Playing Real: Mimesis, Media, and Mischief explores the integration and interaction of mimetic theatricality and representational media in twentieth- and twenty‑first-century performance. It brings together carefully chosen sites of performance—including live broadcasts of theatrical productions, reality television, and alternate-reality gaming—in which mediatization and mimesis compete and collude to represent the real to audiences. Lindsay Brandon Hunter reads such performances as forcing confrontation between notions of authenticity, sincerity, and spontaneity and their various others: the fake, the feigned, the staged, or the rehearsed.
Each site examined in Playing Real purports to show audiences something real—real theater, real housewives, real alternative scenarios—which is simultaneously visible as overtly constructed, adulterated by artifice and artificiality. The integration of mediatization and theatricality in these performances, Hunter argues, exploits the proclivities of both to conjure the real even as they risk corrupting the perception of authenticity by imbricating it with artifice and overt manipulation.
Although the performances analyzed obscure boundaries separating actual from virtual, genuine from artificial, and truth from fiction, Hunter rejects the notion that these productions imperil the “real.” She insists on uncertainty as a fertile site for productive and pleasurable mischief—including relationships to realness and authenticity among both audience and participants.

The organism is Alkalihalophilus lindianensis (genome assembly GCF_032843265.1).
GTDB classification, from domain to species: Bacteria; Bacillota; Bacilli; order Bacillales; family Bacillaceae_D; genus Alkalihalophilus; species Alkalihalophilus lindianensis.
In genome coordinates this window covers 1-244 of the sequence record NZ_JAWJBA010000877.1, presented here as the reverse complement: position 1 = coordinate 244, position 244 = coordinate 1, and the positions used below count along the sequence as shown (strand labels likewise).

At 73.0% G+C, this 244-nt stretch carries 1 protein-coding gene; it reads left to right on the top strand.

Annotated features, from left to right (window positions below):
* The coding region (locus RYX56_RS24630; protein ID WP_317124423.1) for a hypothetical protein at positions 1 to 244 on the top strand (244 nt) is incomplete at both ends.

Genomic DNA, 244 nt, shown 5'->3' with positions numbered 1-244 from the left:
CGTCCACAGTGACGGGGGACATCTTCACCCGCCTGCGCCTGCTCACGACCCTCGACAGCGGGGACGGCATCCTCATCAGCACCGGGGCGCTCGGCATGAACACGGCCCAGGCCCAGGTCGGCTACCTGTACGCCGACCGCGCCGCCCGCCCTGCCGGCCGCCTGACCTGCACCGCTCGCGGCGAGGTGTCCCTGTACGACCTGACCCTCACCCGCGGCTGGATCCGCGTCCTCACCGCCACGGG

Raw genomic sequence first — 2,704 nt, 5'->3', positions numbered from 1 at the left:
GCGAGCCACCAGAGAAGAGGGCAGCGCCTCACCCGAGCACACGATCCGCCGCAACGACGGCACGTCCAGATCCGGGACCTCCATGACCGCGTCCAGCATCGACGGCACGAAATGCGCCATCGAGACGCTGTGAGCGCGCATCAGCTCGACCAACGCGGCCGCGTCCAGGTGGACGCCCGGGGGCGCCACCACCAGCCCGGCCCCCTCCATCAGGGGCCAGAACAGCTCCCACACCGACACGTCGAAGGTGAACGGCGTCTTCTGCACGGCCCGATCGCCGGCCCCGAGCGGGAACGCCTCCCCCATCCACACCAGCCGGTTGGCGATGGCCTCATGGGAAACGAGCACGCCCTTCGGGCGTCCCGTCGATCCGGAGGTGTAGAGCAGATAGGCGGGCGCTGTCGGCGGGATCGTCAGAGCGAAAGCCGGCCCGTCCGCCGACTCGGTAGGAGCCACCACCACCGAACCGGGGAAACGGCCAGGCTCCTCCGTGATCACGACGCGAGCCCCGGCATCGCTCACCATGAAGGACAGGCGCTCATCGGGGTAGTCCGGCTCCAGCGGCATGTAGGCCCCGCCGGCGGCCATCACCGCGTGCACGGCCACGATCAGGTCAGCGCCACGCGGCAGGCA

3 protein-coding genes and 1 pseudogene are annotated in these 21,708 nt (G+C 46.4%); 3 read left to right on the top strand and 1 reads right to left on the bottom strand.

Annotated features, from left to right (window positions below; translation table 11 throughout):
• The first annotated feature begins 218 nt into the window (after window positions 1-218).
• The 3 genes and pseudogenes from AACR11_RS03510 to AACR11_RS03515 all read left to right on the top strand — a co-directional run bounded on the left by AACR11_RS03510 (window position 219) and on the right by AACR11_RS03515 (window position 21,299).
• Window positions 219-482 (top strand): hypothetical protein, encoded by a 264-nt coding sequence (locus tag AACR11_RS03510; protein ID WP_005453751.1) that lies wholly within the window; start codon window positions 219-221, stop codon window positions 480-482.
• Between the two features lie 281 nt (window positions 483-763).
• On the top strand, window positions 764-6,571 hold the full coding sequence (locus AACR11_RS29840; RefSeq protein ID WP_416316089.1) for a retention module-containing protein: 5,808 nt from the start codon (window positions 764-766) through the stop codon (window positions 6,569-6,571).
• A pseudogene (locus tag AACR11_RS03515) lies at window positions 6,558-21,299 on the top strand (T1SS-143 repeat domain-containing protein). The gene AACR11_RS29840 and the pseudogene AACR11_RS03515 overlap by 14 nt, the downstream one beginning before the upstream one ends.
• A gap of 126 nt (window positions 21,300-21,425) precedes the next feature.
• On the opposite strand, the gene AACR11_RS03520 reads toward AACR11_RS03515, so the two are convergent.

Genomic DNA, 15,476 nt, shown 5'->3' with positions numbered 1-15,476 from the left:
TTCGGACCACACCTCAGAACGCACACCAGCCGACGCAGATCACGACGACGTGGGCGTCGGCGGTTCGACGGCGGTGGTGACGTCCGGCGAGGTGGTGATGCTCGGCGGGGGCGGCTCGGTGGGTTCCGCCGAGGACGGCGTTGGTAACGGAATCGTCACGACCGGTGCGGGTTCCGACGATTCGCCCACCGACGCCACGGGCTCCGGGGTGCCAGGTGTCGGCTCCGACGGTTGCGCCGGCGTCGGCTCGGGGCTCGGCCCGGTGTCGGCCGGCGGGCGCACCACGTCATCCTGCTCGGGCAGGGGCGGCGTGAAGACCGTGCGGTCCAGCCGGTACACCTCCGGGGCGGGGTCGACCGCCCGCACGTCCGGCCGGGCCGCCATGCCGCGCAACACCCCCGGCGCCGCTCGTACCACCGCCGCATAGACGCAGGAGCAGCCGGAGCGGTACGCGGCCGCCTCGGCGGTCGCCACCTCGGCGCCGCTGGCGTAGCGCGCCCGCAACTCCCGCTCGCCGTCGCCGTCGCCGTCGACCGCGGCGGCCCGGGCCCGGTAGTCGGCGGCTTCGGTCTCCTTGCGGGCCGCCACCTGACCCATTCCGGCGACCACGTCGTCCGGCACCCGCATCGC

1. The Miracle of Electronovision: Mediatizing the Live Stage/Enlivening the Screen
2. Mimetic Strategies: The Work of the Actor in the Midst of Technological Reproduction
3. Intimate Access: Performing Romantic Love on Reality TV
4. "Scripted Reality" and the Negotiation of Authenticity
5. This Is Not a Game: Playing Alternate Realities in ARGs
6. This Is Not a Threat: Conspiracy for Good
“Playing Real is an insightful examination of how performance across media—theater, film, television, games—shapes our understanding of the ‘real’ world. Written in an engaging, even playful style, Hunter’s core argument nevertheless packs a real punch. As we consider how thoroughly both performance and digital media have penetrated contemporary culture, this book offers an important and timely perspective for theater, performance studies, and beyond.” —Sarah Bay-Cheng, coauthor of Performance and Media: Taxonomies for a Changing Field
“Lindsay Brandon Hunter neatly sidesteps debates about the social, moral, economic, or cultural value of live versus recorded or broadcast performance, and the ontology of performance itself, in order to closely interrogate several instances of the two as co-existent. This alone is a significant contribution—without ignoring the importance of those debates within the disciplines of performance studies, theater, and media studies, she moves away from polemic and into real-world examples. But the work is more than just an intervention. It also uncovers or re-reads several key texts (yes, True Tori is a key text!) with nuance and rigor, expanding what the above disciplines consider performance, mediatized or otherwise.” —Kirsten Pullen, author of Like a Natural Woman: Female Spectacular Performance in the Classical Hollywood Era